We know landlords are aware of the very serious risks that could befall them if they should rent a property to someone who plans to use that same property for the production and use of medical or other forms of marijuana.

Unfortunately, the bill does not have the jurisdictional reach to touch upon recreational marijuana. However, that said, such an example set in the medical space at a federal level may act as an encouragement for provinces to use landlord and tenant legislation to address recreational marijuana as well. That is why Bill C-330 is the best approach to providing landlords the assurance they need. It does not require the creation of unwarranted and unnecessary government bureaucracy to manage this area. It simply requires that landlords give permission to their tenants to use their property for the production and sale of marijuana. Simply put, if the landlord approves of this behaviour in his or her property, he or she will provide a written, signed, and legal consent form to the tenant to engage in these activities. If the landlord does not provide the written, signed, and legal consent, the tenant cannot engage in the production of marijuana on the property. It is very straightforward. If the tenants proceed to do so, they will be in violation of their leasing agreement and the landlord will be able to remove the tenants. In other words, the landlord has ownership of the property and he or she deserves to know if someone is using the property in a potentially destructive manner, and if he or she refuses permission, he or she should have the ability to impose that decision because it is his or her property. This is not unfair to tenants; it is simply logical. If tenants are unhappy with those lease conditions, they are afforded the ability to find new housing and re-enter the housing market in accordance with their province's legislative conditions. Again, it is landlords across the country who take the inherent risk and associated cost of mortgaging and maintaining rental properties, and they must be provided this basic protection.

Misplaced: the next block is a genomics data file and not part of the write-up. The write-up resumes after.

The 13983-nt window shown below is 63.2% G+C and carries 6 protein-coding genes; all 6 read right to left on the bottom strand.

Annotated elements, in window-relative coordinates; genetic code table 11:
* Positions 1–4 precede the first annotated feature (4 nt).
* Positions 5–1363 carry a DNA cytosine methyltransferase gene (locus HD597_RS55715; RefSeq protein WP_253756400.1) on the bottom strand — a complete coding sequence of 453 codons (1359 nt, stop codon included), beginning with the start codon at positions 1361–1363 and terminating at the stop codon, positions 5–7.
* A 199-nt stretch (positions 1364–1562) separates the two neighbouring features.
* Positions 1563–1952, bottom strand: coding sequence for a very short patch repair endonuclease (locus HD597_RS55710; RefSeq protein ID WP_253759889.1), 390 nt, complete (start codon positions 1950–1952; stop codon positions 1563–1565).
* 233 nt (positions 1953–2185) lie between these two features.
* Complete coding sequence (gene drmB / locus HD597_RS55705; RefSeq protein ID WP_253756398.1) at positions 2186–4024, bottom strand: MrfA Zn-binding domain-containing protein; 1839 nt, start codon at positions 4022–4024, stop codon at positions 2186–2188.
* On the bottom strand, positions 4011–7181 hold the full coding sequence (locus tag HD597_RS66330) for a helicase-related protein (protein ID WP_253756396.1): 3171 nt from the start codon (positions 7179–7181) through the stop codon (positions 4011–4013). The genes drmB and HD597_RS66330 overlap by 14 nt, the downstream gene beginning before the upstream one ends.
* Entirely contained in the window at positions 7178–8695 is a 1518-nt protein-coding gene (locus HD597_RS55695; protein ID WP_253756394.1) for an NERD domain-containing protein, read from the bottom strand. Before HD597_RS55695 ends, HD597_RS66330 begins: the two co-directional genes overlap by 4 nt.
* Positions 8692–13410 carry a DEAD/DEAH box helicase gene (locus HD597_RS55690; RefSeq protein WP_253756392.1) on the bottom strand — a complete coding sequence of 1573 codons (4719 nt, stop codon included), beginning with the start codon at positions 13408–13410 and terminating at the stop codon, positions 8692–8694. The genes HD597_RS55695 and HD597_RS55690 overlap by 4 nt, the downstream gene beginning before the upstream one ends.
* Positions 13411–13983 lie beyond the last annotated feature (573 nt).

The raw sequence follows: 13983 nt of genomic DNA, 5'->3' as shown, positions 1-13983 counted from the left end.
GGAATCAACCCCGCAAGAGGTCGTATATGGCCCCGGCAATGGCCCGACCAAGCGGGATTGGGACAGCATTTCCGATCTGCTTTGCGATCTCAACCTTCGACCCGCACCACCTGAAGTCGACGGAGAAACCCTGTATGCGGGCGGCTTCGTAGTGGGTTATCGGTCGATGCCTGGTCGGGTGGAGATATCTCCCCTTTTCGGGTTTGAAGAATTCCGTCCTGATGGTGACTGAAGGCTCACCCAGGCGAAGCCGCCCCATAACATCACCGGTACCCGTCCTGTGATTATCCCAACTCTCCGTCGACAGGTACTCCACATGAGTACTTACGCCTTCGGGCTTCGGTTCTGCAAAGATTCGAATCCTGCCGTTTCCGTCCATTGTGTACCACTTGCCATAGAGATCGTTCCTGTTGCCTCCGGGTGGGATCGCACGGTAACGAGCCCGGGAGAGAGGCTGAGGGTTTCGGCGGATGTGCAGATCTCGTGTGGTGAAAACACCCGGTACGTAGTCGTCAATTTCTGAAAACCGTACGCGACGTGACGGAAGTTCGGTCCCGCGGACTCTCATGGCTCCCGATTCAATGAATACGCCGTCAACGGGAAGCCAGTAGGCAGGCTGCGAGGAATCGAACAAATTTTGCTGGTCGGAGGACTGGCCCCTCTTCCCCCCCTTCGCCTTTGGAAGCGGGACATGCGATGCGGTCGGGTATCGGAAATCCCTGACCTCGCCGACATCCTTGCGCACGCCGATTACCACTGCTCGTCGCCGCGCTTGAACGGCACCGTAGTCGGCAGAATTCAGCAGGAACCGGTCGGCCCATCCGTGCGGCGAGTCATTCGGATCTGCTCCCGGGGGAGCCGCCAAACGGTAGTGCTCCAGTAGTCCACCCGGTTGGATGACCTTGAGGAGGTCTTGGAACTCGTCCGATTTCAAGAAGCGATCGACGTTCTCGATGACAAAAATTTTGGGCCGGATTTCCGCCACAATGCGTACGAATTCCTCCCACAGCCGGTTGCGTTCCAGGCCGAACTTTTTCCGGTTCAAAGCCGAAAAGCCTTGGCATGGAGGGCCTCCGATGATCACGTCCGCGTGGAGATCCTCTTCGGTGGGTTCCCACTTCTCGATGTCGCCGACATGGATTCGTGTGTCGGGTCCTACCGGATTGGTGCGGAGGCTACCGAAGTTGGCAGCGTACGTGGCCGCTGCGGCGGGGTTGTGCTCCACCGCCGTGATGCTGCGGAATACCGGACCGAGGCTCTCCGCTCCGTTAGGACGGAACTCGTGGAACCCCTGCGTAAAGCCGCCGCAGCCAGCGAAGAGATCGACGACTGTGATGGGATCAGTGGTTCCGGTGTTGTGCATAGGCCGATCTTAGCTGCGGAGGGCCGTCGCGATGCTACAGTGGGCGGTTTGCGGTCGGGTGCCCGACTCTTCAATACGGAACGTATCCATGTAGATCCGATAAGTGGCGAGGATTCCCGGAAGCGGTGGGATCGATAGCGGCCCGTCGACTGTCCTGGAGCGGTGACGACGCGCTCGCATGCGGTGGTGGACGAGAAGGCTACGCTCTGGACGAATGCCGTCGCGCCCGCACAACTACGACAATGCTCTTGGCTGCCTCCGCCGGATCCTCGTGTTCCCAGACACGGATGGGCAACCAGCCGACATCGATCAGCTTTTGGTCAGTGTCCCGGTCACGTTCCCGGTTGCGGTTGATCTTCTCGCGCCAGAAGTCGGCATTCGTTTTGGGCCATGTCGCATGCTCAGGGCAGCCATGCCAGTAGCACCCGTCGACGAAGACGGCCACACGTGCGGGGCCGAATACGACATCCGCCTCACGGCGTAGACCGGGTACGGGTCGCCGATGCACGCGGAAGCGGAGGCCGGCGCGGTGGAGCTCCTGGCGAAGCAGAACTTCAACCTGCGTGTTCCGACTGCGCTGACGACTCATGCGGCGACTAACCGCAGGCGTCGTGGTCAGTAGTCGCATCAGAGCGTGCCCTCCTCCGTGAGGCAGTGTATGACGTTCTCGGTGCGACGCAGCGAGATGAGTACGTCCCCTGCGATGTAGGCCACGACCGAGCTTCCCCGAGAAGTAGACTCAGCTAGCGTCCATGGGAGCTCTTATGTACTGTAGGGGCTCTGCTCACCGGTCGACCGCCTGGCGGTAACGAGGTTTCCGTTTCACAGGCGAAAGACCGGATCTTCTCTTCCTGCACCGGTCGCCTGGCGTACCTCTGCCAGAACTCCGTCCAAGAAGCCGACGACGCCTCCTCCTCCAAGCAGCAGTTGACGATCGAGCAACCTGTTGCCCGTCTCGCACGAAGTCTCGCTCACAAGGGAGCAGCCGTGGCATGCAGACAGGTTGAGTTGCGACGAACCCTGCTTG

As I have noted, marijuana production and sales are going to rapidly change over the next several years. As a result, we need to change the legislative framework in which that happens to ensure that all Canadians are protected and that everyone acts with respect for each other's property. Some will argue that medical marijuana is necessary, and I am not here to dispute that. That is not the point of this debate. I am simply here to suggest that property owners should have the autonomy and authority to protect their property against damage.

Some people have suggested that this could simply be regulated at a provincial level. That is not true, because in the case of medical marijuana, a federal licence is extended to the person producing it, and that federal licence may have overriding power over landlord-tenant rules and over other contractual obligations. That is why we need a very simple clause inserted into the Controlled Drugs and Substances Act that would protect our landlords against this problem.